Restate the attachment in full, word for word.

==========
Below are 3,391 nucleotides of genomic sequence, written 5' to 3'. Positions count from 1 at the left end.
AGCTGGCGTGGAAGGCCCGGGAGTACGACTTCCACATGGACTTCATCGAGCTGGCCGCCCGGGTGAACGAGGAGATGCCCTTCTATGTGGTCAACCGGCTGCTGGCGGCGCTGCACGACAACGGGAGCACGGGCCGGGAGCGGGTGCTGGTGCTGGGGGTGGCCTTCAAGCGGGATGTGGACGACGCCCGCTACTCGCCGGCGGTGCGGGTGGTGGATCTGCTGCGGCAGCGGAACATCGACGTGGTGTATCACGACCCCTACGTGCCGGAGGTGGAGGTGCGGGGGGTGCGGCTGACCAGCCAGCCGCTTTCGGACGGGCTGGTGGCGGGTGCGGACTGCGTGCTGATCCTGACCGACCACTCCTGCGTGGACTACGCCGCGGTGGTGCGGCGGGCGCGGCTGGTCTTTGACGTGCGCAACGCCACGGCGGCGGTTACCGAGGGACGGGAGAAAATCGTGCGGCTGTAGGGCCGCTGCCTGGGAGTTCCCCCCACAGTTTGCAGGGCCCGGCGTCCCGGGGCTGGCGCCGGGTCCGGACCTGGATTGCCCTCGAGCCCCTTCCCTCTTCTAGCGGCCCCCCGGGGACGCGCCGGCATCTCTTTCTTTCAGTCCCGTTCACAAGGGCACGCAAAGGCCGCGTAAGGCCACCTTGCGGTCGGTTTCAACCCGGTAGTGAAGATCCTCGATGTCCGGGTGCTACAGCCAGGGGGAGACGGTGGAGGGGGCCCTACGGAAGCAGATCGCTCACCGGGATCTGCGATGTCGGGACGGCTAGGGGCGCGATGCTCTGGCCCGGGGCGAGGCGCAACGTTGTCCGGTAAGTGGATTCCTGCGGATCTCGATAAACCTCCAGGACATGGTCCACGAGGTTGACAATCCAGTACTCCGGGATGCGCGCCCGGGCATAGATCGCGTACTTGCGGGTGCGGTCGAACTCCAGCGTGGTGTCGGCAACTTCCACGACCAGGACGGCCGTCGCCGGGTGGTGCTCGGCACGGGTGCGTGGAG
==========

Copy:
Below are 3,391 nucleotides of genomic sequence, written 5' to 3'. Positions count from 1 at the left end.
AGCTGGCGTGGAAGGCCCGGGAGTACGACTTCCACATGGACTTCATCGAGCTGGCCGCCCGGGTGAACGAGGAGATGCCCTTCTATGTGGTCAACCGGCTGCTGGCGGCGCTGCACGACAACGGGAGCACGGGCCGGGAGCGGGTGCTGGTGCTGGGGGTGGCCTTCAAGCGGGATGTGGACGACGCCCGCTACTCGCCGGCGGTGCGGGTGGTGGATCTGCTGCGGCAGCGGAACATCGACGTGGTGTATCACGACCCCTACGTGCCGGAGGTGGAGGTGCGGGGGGTGCGGCTGACCAGCCAGCCGCTTTCGGACGGGCTGGTGGCGGGTGCGGACTGCGTGCTGATCCTGACCGACCACTCCTGCGTGGACTACGCCGCGGTGGTGCGGCGGGCGCGGCTGGTCTTTGACGTGCGCAACGCCACGGCGGCGGTTACCGAGGGACGGGAGAAAATCGTGCGGCTGTAGGGCCGCTGCCTGGGAGTTCCCCCCACAGTTTGCAGGGCCCGGCGTCCCGGGGCTGGCGCCGGGTCCGGACCTGGATTGCCCTCGAGCCCCTTCCCTCTTCTAGCGGCCCCCCGGGGACGCGCCGGCATCTCTTTCTTTCAGTCCCGTTCACAAGGGCACGCAAAGGCCGCGTAAGGCCACCTTGCGGTCGGTTTCAACCCGGTAGTGAAGATCCTCGATGTCCGGGTGCTACAGCCAGGGGGAGACGGTGGAGGGGGCCCTACGGAAGCAGATCGCTCACCGGGATCTGCGATGTCGGGACGGCTAGGGGCGCGATGCTCTGGCCCGGGGCGAGGCGCAACGTTGTCCGGTAAGTGGATTCCTGCGGATCTCGATAAACCTCCAGGACATGGTCCACGAGGTTGACAATCCAGTACTCCGGGATGCGCGCCCGGGCATAGATCGCGTACTTGCGGGTGCGGTCGAACTCCAGCGTGGTGTCGGCAACTTCCACGACCAGGACGGCCGTCGCCGGGTGGTGCTCGGCACGGGTGCGTGGAG